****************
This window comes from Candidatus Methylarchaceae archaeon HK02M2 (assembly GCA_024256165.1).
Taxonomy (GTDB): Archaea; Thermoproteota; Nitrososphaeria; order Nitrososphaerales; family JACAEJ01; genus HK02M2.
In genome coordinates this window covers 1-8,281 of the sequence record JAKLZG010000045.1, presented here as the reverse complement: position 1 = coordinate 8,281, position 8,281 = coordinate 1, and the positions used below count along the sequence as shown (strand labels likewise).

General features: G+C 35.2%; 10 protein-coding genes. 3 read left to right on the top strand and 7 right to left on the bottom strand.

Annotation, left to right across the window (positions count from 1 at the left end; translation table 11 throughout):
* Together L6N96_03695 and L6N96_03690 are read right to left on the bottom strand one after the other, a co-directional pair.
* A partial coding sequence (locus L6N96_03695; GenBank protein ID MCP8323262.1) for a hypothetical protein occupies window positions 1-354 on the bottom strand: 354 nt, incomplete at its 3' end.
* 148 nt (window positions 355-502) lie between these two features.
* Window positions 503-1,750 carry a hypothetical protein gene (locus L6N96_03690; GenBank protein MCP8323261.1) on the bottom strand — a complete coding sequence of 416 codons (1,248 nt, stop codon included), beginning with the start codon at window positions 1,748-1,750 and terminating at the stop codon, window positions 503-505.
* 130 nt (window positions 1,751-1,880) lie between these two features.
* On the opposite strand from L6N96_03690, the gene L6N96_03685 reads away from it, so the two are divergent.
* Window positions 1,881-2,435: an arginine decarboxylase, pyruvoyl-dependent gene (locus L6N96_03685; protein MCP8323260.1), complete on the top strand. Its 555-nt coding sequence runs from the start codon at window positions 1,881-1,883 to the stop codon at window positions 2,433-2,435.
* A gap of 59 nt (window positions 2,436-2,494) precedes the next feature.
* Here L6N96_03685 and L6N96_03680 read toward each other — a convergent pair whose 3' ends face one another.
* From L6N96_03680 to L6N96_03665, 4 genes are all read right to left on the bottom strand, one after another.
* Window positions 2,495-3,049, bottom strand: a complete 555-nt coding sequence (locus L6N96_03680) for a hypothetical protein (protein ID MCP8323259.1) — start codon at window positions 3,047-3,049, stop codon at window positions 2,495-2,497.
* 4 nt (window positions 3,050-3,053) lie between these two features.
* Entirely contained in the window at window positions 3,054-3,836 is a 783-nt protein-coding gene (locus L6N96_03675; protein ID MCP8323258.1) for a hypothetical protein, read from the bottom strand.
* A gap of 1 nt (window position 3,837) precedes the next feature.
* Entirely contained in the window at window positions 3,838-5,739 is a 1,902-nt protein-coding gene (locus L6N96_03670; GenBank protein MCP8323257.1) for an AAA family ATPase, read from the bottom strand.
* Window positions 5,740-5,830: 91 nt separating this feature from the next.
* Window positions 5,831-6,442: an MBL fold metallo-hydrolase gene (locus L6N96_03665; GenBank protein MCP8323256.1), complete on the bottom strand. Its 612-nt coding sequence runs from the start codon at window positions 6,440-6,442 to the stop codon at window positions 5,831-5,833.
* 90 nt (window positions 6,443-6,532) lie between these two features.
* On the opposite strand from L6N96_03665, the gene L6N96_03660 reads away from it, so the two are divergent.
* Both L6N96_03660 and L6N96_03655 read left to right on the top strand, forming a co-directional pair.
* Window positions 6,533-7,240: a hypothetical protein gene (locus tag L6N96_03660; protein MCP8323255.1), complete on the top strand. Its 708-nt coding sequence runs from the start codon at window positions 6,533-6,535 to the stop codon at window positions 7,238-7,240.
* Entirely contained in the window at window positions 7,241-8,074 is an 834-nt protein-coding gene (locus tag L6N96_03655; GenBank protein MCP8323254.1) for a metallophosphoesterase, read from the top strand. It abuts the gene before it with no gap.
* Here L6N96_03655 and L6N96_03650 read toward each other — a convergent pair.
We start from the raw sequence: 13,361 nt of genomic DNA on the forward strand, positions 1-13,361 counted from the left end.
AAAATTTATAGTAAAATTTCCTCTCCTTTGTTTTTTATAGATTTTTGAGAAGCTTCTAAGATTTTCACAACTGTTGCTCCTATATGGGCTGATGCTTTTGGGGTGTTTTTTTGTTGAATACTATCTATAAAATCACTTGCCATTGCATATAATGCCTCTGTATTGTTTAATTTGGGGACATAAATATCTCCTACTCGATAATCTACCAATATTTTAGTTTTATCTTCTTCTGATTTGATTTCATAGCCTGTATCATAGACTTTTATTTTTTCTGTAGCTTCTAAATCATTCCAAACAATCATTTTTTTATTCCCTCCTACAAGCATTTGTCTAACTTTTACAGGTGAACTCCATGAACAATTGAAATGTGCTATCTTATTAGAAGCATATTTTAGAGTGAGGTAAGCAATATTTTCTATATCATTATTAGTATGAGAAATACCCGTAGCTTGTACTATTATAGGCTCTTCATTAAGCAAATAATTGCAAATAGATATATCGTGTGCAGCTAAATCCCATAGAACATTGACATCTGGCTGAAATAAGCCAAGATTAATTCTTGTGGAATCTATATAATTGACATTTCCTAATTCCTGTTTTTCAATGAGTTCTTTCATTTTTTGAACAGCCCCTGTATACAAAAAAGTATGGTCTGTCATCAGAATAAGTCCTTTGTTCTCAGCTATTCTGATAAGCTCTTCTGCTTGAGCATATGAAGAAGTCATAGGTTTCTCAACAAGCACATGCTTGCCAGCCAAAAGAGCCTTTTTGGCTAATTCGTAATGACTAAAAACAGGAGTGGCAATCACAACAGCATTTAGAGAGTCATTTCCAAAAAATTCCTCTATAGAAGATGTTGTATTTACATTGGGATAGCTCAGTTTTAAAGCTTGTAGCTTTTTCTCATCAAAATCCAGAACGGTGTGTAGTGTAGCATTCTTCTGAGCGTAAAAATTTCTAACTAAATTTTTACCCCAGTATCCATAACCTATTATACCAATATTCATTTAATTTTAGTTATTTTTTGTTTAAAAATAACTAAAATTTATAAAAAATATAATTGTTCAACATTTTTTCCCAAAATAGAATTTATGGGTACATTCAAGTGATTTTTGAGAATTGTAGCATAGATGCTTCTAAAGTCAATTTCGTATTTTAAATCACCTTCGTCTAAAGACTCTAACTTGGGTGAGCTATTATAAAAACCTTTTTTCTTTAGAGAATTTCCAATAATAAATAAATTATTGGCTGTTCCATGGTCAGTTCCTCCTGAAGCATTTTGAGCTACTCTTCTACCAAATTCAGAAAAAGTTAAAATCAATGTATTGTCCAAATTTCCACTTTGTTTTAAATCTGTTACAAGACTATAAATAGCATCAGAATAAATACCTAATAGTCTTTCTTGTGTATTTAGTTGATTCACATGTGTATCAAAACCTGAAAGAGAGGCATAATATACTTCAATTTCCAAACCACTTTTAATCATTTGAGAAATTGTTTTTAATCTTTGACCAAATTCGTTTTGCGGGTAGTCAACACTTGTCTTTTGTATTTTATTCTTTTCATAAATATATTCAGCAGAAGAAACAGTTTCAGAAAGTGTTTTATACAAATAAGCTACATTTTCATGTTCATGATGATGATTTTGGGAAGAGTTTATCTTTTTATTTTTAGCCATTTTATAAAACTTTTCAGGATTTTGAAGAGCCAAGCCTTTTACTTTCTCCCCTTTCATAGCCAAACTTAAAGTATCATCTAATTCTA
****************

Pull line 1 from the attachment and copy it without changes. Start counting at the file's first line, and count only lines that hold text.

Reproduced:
This window comes from Candidatus Methylarchaceae archaeon HK02M2 (assembly GCA_024256165.1).